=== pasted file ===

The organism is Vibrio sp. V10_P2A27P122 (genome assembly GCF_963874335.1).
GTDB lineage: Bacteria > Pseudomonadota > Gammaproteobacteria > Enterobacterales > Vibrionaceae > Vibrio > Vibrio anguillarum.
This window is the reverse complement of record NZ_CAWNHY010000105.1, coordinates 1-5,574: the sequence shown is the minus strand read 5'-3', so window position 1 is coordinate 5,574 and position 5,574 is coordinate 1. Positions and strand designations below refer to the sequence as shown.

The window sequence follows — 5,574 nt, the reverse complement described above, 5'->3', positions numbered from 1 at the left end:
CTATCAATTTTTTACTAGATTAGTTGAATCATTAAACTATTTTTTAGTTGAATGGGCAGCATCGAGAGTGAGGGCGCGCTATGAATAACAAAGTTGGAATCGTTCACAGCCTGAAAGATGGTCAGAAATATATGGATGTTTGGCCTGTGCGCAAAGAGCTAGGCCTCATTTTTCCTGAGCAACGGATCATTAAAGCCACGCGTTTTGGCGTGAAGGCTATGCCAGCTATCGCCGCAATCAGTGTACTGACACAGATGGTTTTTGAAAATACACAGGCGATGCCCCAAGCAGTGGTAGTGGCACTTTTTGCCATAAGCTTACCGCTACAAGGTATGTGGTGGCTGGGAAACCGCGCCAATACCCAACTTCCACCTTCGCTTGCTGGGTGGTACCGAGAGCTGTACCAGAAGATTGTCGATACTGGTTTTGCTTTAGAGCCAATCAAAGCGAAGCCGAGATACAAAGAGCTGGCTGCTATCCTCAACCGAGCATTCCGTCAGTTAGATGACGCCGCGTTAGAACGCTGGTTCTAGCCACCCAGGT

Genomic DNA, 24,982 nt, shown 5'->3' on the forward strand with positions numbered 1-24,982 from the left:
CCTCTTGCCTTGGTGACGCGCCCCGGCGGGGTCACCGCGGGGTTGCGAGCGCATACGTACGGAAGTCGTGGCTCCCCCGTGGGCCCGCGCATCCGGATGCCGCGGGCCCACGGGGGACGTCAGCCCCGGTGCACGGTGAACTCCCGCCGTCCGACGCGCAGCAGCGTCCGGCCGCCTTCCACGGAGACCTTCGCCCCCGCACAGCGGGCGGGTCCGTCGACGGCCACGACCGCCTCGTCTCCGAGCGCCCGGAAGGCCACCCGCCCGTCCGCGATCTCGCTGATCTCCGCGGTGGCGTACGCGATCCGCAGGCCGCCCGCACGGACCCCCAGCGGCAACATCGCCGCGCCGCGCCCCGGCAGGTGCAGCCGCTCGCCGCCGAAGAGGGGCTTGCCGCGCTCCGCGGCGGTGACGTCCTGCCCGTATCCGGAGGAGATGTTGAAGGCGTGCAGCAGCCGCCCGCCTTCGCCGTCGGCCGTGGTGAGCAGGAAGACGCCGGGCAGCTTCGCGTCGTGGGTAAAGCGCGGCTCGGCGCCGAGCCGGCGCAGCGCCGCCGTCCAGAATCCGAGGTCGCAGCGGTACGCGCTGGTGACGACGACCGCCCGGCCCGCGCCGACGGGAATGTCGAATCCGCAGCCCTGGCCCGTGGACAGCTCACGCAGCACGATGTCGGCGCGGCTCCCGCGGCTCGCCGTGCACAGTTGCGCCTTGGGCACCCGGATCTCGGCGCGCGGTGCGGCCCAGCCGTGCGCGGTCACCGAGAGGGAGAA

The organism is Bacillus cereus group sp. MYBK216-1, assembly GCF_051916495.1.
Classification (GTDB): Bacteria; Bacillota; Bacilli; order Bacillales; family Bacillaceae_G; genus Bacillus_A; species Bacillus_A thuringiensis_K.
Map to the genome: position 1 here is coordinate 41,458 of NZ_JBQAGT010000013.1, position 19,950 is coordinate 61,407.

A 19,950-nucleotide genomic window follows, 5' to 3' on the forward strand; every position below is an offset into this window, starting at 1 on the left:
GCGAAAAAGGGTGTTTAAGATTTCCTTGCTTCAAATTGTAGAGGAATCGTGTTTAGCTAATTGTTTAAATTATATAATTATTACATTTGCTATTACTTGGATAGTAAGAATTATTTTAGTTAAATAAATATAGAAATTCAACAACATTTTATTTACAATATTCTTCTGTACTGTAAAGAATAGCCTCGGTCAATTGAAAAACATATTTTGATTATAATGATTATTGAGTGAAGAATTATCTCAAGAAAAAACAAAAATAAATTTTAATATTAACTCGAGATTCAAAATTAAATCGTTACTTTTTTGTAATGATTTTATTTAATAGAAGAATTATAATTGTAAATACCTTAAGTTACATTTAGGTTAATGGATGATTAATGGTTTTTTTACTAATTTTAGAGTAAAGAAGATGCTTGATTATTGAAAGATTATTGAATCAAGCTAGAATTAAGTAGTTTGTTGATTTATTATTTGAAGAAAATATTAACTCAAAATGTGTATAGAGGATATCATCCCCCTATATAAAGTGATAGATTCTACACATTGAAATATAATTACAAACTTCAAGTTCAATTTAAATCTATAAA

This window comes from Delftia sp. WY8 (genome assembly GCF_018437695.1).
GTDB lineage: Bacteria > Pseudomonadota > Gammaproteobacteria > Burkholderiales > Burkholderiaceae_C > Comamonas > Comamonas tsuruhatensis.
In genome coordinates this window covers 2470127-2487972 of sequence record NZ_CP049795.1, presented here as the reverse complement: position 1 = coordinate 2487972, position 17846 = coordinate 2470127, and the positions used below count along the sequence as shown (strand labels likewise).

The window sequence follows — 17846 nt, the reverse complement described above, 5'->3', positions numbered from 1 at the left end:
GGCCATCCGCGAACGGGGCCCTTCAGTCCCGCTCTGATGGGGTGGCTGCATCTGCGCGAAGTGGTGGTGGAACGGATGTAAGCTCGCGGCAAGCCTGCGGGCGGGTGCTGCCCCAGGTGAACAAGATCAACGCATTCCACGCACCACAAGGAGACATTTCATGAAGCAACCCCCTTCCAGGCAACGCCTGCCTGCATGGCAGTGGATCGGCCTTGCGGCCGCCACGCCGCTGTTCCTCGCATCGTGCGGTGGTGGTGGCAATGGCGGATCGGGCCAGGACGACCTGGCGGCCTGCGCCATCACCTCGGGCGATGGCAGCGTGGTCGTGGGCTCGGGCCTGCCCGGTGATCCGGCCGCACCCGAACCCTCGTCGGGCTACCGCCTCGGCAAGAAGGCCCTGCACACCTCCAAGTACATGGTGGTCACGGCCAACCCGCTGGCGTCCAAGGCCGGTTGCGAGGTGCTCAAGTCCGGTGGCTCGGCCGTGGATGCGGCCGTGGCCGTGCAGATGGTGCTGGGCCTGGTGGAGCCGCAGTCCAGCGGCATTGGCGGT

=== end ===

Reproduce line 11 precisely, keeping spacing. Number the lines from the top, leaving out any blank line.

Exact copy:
A 19,950-nucleotide genomic window follows, 5' to 3' on the forward strand; every position below is an offset into this window, starting at 1 on the left: